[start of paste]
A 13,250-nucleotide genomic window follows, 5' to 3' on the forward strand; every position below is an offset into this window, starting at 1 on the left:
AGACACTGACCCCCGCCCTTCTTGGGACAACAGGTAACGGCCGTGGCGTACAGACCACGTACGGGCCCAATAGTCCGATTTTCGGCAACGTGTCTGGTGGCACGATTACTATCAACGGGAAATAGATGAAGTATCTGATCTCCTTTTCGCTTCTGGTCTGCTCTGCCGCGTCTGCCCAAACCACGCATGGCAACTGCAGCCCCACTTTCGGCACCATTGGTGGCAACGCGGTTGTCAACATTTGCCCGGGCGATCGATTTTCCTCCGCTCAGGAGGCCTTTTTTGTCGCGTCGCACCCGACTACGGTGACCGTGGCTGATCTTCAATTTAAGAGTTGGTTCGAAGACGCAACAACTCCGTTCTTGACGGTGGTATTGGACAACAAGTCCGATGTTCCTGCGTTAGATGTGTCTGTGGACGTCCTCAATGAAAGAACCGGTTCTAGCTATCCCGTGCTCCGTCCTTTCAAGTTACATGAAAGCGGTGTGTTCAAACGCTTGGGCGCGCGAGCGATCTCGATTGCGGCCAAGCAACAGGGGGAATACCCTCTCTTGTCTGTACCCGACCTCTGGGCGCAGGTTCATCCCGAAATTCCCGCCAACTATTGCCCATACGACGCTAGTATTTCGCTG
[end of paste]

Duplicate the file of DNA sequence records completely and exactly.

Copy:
A 13,250-nucleotide genomic window follows, 5' to 3' on the forward strand; every position below is an offset into this window, starting at 1 on the left:
AGACACTGACCCCCGCCCTTCTTGGGACAACAGGTAACGGCCGTGGCGTACAGACCACGTACGGGCCCAATAGTCCGATTTTCGGCAACGTGTCTGGTGGCACGATTACTATCAACGGGAAATAGATGAAGTATCTGATCTCCTTTTCGCTTCTGGTCTGCTCTGCCGCGTCTGCCCAAACCACGCATGGCAACTGCAGCCCCACTTTCGGCACCATTGGTGGCAACGCGGTTGTCAACATTTGCCCGGGCGATCGATTTTCCTCCGCTCAGGAGGCCTTTTTTGTCGCGTCGCACCCGACTACGGTGACCGTGGCTGATCTTCAATTTAAGAGTTGGTTCGAAGACGCAACAACTCCGTTCTTGACGGTGGTATTGGACAACAAGTCCGATGTTCCTGCGTTAGATGTGTCTGTGGACGTCCTCAATGAAAGAACCGGTTCTAGCTATCCCGTGCTCCGTCCTTTCAAGTTACATGAAAGCGGTGTGTTCAAACGCTTGGGCGCGCGAGCGATCTCGATTGCGGCCAAGCAACAGGGGGAATACCCTCTCTTGTCTGTACCCGACCTCTGGGCGCAGGTTCATCCCGAAATTCCCGCCAACTATTGCCCATACGACGCTAGTATTTCGCTG